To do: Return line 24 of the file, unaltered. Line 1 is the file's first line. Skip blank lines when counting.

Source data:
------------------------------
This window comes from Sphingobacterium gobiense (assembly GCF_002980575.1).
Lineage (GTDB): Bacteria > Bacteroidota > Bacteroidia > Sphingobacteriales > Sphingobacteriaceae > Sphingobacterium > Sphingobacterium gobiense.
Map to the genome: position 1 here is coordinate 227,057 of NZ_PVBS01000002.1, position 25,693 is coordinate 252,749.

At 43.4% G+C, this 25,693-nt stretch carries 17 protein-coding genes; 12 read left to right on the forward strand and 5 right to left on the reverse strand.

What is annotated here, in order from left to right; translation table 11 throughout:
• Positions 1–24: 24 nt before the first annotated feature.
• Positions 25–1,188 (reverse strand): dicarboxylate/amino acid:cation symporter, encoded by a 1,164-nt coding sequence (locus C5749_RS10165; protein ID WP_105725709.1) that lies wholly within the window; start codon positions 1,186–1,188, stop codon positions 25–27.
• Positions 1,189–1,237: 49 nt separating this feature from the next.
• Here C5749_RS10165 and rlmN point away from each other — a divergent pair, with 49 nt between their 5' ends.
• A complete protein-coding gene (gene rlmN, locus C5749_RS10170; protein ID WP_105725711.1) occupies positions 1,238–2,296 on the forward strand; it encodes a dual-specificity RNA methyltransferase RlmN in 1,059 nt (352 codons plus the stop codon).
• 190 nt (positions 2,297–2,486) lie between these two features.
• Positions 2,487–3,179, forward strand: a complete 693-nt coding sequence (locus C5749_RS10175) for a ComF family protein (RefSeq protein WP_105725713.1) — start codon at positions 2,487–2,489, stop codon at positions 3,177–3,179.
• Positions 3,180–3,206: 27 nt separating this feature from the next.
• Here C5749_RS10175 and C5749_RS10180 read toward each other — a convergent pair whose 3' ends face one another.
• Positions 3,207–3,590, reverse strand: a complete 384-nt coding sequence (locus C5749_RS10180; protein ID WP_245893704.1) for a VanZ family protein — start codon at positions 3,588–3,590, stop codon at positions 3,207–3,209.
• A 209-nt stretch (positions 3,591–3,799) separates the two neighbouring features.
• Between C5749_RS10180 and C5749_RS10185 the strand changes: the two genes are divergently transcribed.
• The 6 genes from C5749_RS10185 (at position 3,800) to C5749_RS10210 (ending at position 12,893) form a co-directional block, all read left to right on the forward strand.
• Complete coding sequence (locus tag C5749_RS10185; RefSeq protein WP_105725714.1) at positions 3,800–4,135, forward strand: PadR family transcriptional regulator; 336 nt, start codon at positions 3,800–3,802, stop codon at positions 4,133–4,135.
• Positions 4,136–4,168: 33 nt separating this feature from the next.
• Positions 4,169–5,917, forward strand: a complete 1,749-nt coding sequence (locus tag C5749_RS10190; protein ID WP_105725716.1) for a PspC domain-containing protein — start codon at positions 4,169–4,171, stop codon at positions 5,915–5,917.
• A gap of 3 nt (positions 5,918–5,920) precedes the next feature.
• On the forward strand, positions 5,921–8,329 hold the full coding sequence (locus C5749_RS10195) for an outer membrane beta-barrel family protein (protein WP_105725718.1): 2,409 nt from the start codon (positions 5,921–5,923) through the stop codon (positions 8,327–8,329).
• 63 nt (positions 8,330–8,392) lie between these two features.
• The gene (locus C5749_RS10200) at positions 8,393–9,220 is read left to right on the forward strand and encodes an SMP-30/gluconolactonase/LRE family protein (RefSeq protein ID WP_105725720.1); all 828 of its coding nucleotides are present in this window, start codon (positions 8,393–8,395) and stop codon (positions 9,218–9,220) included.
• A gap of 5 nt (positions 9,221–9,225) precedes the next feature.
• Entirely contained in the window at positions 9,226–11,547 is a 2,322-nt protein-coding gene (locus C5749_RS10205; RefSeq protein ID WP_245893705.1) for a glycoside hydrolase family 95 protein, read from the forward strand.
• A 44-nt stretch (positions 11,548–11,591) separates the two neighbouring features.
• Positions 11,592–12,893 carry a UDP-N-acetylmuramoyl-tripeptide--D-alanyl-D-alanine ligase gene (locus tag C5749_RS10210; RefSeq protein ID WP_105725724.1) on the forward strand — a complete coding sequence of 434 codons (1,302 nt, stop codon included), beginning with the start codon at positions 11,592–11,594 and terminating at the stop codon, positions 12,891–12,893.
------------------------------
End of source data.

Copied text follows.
• 63 nt (positions 8,330–8,392) lie between these two features.